In my humble opinion, what is missing is more opportunity for young and old a like to be funded and supported in creating social enterprise. I was hopeful a few years back that one of our major institution would finally be a conduit for social enterprise and entrepreneurship in West Michigan. I, along with others were invited in to help with giving some framework to this effort. The overwhelming response was confusion and it seemed some NP leaders felt threatened by what they saw as the new "IT". So under a weak change agent within that institution, questionable motivates, confusion and threats of power being taken away, nothing happened. Status quo and empires reigned. It should be noted, the idea was novel for West Michigan but was happening and being funded in other parts of the country and the world years prior...sort of like the “shiny things” we have been doing lately. Old news in other places.

We will waste so much talent in West Michigan if the only way to support social change is to make “IT” shinny. In fact, it's an insult to young people who are creative and deep thinkers who can offer new and innovative ways to address real and systematic problems. I know it's important to meet people where they are, but if "where you are" is thought to be only in a mindset of drinks and juice boxes and mix-mingles for clothing and food drives, then we are just attacking the issues always at it’s lowest levels...picking at the low hanging fruit.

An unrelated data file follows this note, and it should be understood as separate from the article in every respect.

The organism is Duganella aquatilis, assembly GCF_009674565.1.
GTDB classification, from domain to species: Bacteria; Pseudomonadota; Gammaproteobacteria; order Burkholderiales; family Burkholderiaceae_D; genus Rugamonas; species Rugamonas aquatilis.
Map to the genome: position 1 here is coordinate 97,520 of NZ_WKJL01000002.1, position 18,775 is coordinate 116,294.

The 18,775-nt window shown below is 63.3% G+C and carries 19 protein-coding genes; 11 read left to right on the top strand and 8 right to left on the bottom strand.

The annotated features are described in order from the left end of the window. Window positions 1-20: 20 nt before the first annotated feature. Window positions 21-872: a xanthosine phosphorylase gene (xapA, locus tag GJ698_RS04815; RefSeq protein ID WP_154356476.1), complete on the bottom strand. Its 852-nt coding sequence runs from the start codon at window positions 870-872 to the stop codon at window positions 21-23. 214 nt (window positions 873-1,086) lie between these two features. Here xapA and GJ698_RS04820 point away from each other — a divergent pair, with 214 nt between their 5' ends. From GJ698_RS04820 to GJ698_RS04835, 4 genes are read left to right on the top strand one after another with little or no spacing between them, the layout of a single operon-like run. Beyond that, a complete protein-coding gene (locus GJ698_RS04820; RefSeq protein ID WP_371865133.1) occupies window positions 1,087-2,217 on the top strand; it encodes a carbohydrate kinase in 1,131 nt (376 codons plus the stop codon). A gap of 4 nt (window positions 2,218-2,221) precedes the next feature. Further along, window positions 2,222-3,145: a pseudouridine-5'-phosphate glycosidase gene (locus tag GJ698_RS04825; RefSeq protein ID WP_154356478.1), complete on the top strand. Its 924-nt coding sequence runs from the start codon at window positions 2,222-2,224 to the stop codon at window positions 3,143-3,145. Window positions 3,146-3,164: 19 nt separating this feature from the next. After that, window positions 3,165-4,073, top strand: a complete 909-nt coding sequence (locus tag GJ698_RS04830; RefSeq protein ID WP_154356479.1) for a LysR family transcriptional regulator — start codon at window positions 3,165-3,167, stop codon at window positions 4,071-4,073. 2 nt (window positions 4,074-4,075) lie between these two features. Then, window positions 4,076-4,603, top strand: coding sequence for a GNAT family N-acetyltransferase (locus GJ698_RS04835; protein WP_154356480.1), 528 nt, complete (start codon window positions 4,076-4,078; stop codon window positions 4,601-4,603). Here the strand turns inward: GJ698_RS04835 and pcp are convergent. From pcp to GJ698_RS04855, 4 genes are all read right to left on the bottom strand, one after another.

Don't get me wrong. I support attention getting and the fun stuff that helps to meet focus on and satisfy immediate needs. So let’s set the hurt feelings and egos aside, I am not saying these things are a waste in fact we need the “attention getters” to wake some folks up. We have had some pretty cool stuff happening here in West Michigan and should celebrate it! But here is the “come to Jesus, Buddha, or whatever your deity” moment... When are we going to create, support and give much more public attention to enterprises and solutions that work towards seriously changing the systems that cause the bleeding? What I mean is, truly looking at reducing or eliminating the "wicked problems" in our communities by reaching in and working together to co-create the solutions that stop the bleeding at the source. Yes, this may mean that some nonprofits are working towards to putting themselves out of business but wasn’t eliminating poverty, homelessness, hunger the reason we all got into it in the first place? But really, there is plenty of pain in the world to stop and nonprofits are reinventing and expanding everyday in order to stop the pain. (Note: As of March 2011 there 1.5 million nonprofits operating in the U.S. Source: http://blog.nolo.com/blog/2011/03/28/fun-facts-about-us-nonprofits-1971-present)